For Michaels, Imhof's satisfaction with Jones is an intolerable instance of Imhof's favoritism. He goes to Imhof's office, asserts that he alone should get credit for the research and demands disciplinary action against Jones. Imhof's insensitive and rude reply reflects his bias toward aggressive pursuit of research, his lack of appropriate concern about procedures in the research group and his disdain for careers in science that emphasize teaching. It is difficult to imagine a positive outcome from this blow-up.
Although Michaels's distress is understandable, the responses he looks for are unrealistic and unjustifiable. Since he did not carry out the research he proposed, he cannot claim sole credit for synthesizing and determining the structure of the chemical compound. However, for originally putting the idea forward he is entitled to credit, at least an acknowledgment in the published paper. It is not clear that Jones violated any rule or policy of the research group so there seems to be no basis for punishment. However, Jones's acting behind Michaels's back is ethically objectionable, and ground rules should have been in place that prohibited that action. Imhof should not have viewed Jones's action as an acceptable approach to investigation.
In his distress, Michaels errs in thinking that punishment is an appropriate response to Jones's action and a suitable approach to establishing standards in a research group. It would be justifiable to expect that Jones and Perry should be required to acknowledge that the idea for the research came from Michaels. A responsibly managed research group will have clearly explained policies about exchange of ideas and should monitor compliance. Unfortunately, Imhof seems so accepting of unrestrained competition that there is not much reason for optimism about responsible management of this research group.
Imhof's personal bias (apparently) favoring Jones and his bias against teaching and alternate careers in science are ethically objectionable. He is, of course, entitled to his preferences among students and may not be able to control the "chemistry" of his relationships with students. But he should be alert to the dangers of playing favorites and the obligation to treat students fairly according to explicit, accepted policies.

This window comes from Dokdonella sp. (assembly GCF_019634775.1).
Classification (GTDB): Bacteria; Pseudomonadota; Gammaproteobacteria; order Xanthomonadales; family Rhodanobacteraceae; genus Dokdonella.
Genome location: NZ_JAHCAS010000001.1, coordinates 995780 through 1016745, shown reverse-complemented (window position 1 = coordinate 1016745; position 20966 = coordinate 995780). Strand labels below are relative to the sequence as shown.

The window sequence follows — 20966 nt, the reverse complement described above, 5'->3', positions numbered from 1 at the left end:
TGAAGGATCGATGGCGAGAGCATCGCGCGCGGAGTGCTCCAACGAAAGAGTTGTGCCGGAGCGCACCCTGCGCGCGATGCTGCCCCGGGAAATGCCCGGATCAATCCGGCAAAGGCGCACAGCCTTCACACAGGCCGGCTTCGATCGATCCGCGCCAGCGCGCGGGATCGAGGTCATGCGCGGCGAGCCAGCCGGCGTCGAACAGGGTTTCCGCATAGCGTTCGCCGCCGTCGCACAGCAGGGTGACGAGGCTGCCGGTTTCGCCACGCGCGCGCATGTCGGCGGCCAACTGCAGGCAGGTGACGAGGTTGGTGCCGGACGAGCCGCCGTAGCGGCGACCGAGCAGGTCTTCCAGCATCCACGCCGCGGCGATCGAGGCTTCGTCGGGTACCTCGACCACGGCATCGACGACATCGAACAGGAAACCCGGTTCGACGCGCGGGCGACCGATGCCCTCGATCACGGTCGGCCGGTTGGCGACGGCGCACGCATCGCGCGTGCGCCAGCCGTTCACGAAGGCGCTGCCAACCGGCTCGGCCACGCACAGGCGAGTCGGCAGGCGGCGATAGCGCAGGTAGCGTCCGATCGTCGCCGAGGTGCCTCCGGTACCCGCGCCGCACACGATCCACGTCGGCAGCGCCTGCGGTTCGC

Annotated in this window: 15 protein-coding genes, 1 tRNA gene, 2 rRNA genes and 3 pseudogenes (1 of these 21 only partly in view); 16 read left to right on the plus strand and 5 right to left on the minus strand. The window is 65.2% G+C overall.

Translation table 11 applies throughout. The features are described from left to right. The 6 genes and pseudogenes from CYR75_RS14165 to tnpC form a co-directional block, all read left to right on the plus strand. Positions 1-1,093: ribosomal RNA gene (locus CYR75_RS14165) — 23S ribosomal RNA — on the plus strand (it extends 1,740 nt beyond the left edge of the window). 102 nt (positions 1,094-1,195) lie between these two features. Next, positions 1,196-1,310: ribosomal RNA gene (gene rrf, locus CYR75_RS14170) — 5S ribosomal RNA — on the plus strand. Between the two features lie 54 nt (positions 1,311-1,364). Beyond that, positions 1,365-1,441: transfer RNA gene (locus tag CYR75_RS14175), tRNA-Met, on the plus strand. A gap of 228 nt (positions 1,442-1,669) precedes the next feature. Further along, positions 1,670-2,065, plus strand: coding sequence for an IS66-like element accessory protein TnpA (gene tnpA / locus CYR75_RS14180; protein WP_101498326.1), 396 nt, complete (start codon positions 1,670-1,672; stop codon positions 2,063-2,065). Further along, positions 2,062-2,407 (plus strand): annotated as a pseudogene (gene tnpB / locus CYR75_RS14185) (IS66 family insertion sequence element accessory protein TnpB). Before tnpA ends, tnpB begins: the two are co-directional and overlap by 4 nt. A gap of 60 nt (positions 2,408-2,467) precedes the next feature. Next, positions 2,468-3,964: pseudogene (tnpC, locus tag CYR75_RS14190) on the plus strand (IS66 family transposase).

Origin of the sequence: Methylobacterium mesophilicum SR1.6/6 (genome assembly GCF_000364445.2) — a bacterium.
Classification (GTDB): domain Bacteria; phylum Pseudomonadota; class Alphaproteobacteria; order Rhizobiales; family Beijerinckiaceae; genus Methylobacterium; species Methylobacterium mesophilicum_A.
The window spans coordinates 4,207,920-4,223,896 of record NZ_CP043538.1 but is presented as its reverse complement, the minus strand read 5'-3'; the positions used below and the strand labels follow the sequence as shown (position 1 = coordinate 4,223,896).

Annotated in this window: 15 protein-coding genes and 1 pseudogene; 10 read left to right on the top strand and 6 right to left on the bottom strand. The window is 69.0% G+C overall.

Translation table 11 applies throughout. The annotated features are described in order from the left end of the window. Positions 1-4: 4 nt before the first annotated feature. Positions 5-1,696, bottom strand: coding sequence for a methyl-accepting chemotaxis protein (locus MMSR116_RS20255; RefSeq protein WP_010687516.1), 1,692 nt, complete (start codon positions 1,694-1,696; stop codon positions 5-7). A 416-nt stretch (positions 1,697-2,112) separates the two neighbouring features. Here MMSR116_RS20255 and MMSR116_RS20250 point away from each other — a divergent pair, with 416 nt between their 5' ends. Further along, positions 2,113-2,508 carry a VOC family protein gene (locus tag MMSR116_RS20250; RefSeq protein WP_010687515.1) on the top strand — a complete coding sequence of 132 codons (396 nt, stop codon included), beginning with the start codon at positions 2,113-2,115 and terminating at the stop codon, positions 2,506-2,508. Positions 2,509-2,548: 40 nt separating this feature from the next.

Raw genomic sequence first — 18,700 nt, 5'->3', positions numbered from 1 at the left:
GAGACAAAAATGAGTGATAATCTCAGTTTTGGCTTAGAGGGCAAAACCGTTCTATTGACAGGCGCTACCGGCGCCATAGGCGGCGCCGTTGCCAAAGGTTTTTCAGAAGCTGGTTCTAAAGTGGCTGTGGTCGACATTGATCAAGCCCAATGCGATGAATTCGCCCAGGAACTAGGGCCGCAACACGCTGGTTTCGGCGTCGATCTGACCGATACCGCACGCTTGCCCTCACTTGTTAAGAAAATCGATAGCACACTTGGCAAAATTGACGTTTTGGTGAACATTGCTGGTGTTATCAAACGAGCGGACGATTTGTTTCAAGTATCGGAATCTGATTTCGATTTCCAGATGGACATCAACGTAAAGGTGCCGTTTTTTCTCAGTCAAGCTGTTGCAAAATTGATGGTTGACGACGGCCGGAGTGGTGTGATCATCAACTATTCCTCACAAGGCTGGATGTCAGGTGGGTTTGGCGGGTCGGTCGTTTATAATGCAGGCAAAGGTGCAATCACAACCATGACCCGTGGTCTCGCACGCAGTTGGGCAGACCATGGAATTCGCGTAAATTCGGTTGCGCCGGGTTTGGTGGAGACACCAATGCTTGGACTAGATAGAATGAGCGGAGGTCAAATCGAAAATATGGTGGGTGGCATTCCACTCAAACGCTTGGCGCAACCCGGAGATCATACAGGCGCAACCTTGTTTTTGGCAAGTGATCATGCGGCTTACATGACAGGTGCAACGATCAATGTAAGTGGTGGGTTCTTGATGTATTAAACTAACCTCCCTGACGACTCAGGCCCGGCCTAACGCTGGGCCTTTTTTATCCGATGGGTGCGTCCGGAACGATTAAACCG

At a time when academic positions such as Imhof's are exceedingly scarce, he has an even greater obligation not to denigrate alternative careers in science that make a positive contribution to society. He is apparently unaware of the fact that liberal arts colleges produce a disproportionately large share of science graduate students. Presumably, that is because these colleges provide students the kind of close association with a watchful scientist unavailable to undergraduates in large research universities. In Imhof's research group, such an association is unavailable to graduate students as well.
Finally, this case raises the question of what options there are for graduate students in such situations. At a much earlier point, Michaels might have considered whether Imhof's group was a good fit for him. In a large university, there may be alternatives. Having opted to remain, he should have searched out other, more compatible senior people for research and career advice, taking initiative and not remaining passive. At this point, Michaels might turn for advice to such a person in his department or in an appropriate administrative office. In a large research university, there should be an administrator who is available for help with problematic situations of this kind.
In the end, perhaps, among the clearest lesson from this case is the need for research heads to give explicit attention to formulating and justifying ground rules for their groups and to keep a watchful eye on students' progress within those frameworks.
- Anderson, M.; Louis, K. S.; and Earle, J. "Disciplinary and Departmental Effects on Observations of Faculty and Graduate Student Misconduct." Chronicle of Higher Education 65 (No. 3, 1994): 338.
- "John Grunsfeld: Developing Independence." A Vision of Excellence: The University of Chicago Annual Report 1996-97, p. 19.